• He might've had a helmet. Zahn's writing is infamous for being sparse on details... He doesn't in the comic book adaptation, but then again, that's the same comic where Noghri are seven feet tall and built like the Hulk.
    • Another issue is that nearly all training with projectile weapons is to aim for center mass. The head is a smaller target and thus harder to hit, plus has those little things like solid bone structure which would have deflected any shot that did not have a significant angle of attack on the bones, resulting in a painful, possibly even debilitating, but survivable wound. Also, Annoying Arrows to the contrary, if he had not had armor on, even a wound from an arrow in a less vital spot in the body would have been debilitating and required immediate medical attention. As for body armor and his death, Zahn pointed out that the body armor wasn't all that comfy and he didn't wear it if he didn't see a need for it. The bridge of your flagship is usually safe from personal attacks (especially by your own bodyguard). Usually...
Killing C'baoth.

  • After C'baoth takes over the Chimaera, right after they hit Coruscant (or don't hit it), why didn't Thrawn kill C'baoth? He easily could have snuck some ysalamri to an area around the mad Jedi, killed him, and cloned a more stable version (which was his plan).
    • If memory serves, Thrawn was planning to do just that, AFTER the battle at Bilbringi, which is why it never came to pass. Thrawn believed he had more pressing concerns, like smashing the New Republic fleet, and waiting didn't really impact his plans (though it might have if he'd lived, but Luke and the others would have destroyed Mount Tantiss whether C'baoth had been there or not).
    • Also, C'baoth left for Wayland almost immediately after that incident, which put him safely out of Thrawn's hair for the time being; Thrawn seems to have intended to crush the New Republic first, then turn his all his attention towards his unstable ex-partner. (C'baoth, it should be noted, also seems to have been scheming to turn the clone armies against Thrawn.) Basically, Thrawn had two enemies (C'baoth and New Republic), but felt that the former could wait a bit while he dealt with the latter, while C'baoth himself probably wasn't operating on any sort of timetable that would make sense to anyone but him.

Thrawn's death.
  • Thrawn's death, specifically the attribution of the line, "But it was so artistically done," to the Grand Admiral. Why do so many readers, indeed even the comic adaption, attribute the line to Thrawn? As the paragraph reads:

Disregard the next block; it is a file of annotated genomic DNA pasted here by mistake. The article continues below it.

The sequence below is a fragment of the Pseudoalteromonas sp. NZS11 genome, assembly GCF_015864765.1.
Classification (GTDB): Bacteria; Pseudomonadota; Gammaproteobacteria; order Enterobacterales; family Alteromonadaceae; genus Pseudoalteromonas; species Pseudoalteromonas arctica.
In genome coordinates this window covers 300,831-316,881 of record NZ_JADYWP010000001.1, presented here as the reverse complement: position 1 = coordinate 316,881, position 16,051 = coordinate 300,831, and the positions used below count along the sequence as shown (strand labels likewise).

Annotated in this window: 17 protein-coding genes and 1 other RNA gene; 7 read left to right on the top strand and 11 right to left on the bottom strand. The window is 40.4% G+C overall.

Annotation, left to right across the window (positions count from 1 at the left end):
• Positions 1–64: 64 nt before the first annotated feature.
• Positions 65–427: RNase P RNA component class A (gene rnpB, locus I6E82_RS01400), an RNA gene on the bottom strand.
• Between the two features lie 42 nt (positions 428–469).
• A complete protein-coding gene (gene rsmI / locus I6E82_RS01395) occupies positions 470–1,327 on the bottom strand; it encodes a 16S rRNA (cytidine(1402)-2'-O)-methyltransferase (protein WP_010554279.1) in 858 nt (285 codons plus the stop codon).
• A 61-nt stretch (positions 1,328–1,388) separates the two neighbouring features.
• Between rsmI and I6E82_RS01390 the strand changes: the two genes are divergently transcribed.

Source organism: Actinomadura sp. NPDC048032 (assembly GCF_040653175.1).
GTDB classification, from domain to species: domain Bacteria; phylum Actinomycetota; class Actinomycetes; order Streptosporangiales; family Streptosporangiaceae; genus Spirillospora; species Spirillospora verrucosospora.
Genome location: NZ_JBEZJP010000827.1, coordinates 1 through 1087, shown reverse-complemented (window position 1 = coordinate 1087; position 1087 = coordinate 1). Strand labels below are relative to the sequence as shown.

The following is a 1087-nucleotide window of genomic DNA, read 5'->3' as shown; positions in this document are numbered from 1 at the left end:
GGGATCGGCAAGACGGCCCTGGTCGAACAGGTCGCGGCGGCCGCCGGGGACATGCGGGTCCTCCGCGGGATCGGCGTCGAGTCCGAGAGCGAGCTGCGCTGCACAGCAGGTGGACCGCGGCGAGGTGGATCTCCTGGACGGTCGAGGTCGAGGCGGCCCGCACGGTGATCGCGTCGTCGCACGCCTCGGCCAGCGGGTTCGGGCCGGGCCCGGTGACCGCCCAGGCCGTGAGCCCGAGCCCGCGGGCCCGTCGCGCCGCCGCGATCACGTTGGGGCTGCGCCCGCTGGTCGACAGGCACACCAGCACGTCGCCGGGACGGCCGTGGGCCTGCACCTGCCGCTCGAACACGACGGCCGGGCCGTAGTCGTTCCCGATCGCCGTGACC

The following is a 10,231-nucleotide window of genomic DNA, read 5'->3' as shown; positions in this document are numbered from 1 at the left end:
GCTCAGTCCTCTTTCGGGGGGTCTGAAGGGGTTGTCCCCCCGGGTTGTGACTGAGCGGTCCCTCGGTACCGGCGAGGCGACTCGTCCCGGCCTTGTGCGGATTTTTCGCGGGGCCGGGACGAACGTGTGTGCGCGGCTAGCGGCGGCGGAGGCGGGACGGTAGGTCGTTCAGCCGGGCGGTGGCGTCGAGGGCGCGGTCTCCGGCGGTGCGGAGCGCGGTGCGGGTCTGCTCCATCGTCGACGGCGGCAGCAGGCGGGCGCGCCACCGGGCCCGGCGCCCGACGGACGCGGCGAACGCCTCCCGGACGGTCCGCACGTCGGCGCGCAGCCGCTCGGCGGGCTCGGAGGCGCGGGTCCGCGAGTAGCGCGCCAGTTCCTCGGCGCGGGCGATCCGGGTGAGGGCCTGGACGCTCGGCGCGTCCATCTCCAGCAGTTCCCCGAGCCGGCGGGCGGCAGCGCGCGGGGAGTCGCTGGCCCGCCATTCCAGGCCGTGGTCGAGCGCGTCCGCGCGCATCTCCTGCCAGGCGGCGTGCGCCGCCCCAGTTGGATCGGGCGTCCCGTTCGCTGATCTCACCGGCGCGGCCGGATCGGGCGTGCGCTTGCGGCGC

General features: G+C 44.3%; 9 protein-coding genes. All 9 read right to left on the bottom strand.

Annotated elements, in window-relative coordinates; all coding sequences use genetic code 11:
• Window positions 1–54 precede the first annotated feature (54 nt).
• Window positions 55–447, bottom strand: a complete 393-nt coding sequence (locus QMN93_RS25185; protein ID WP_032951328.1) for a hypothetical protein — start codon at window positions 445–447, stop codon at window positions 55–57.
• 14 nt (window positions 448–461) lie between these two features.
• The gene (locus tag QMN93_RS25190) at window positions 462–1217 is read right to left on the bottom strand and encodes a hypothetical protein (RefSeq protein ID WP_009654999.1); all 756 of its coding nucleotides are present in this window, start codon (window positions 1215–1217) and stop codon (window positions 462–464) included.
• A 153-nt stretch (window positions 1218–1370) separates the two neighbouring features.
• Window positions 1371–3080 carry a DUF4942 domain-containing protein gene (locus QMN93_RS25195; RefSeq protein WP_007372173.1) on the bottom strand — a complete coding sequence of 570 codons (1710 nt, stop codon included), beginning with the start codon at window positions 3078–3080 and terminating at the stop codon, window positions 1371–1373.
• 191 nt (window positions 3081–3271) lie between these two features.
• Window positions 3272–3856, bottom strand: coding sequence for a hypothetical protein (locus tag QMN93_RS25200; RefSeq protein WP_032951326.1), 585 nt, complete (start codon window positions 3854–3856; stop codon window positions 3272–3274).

"Thrawn caught his eye; and to Pellaeon's astonishment, the Grand Admiral smiled. 'But,' he whispered, 'it was so artistically done.'
    The smile faded. The glow in his eyes did likewise... and Thrawn, the last Grand Admiral, was gone."
    • It seems clear that it's Pellaeon, not Thrawn, that says the line. Pellaeon is in shock that Thrawn was just killed by Rukh and that Thrawn just calmly dies with a smile...
    • It still seems a bit ambiguous to me. It's not entirely improbable that it could have been Thrawn saying the line.
    • I always took it as Thrawn, myself. I'd honestly never even considered, or heard it said, that it could have been Pellaeon before reading this entry. Besides, it just seems more like a Thrawn thing to say, IMO.
    • The statement is completely out of character for Pellaeon, but perfectly in-character for Thrawn. Not to mention that the pronoun generally describes the noun closest to it in a paragraph, which means that the "he" was describing Thrawn.
    • The subject of the paragraph is Thrawn. Omit the prepositional phrase 'to Pellaeon's astonishment' and no doubt of the speaker's identity remains.
    • In general, when using a pronoun, its use is supposed to take the place of the subject that was last mentioned. In this case the last subject is not Pellaeon in the phrase "Pellaeon's astonishment" but Thrawn in "the Grand Admiral smiled." The pronoun follows that statement and would therefore refer to the Grand Admiral.

Crystal gravfield trap strategy.
  • There are a lot of things I don't understand about the final battle for the CGT. I know what it is and why the New Republic wants it, but why exactly does the Empire have them? If Thrawn knows they're the target, why wouldn't they simply be moved? Or replaced with a decoy? Or rigged with explosives to ensure the NR doesn't obtain one? Or modified to provide false positives and ignore some (but not all) cloaked objects, adding another layer of paranoia and confusion, something we all know is right up Thrawn's alley?
    • By the time the attack was launched, the Republic doesn't need it anymore and are really attacking to seize some initiative from Thrawn's relentless advance. Any defenses the CGT had are irrelevant, we never see it and the Republic never tries to take it.
    • CGTs clearly have more uses than just detecting cloaked masses, since there wouldn't be a need for them since a practical cloaking shield hadn't been in use until Thrawn's offensive. So the Empire had them because they were useful for something. Thrawn didn't move them because he needed bait to draw the New Republic fleet into an engagement of his choosing.
    • If the CGT were moved, there would be the risk of New Republic Intelligence catching on. Which might change the timetable of the Bilbringi attack or even cause it to be called off entirely. Now moving the Tangrene CGT, that would've fit quite well with Thrawn's plan because if discovered it would've given the impression he'd been fooled by the New Republic's plan. But for all we know, a CGT might be something that's not particularly easy to move on short notice. As for sabotaging the Bilbringi CGT as a contingency plan in case the New Republic managed to take the shipyard... well who says he didn't? But if he did, it wouldn't have mattered. Rigging to show false positives wouldn't have worked since filling the area of detection with turbolaser fire and hitting nothing would rapidly expose the deception. And if the CGT was rigged to ignore some cloaked objects, that would've been ineffective because the New Republic really had destroyed all of the cloaked asteroids.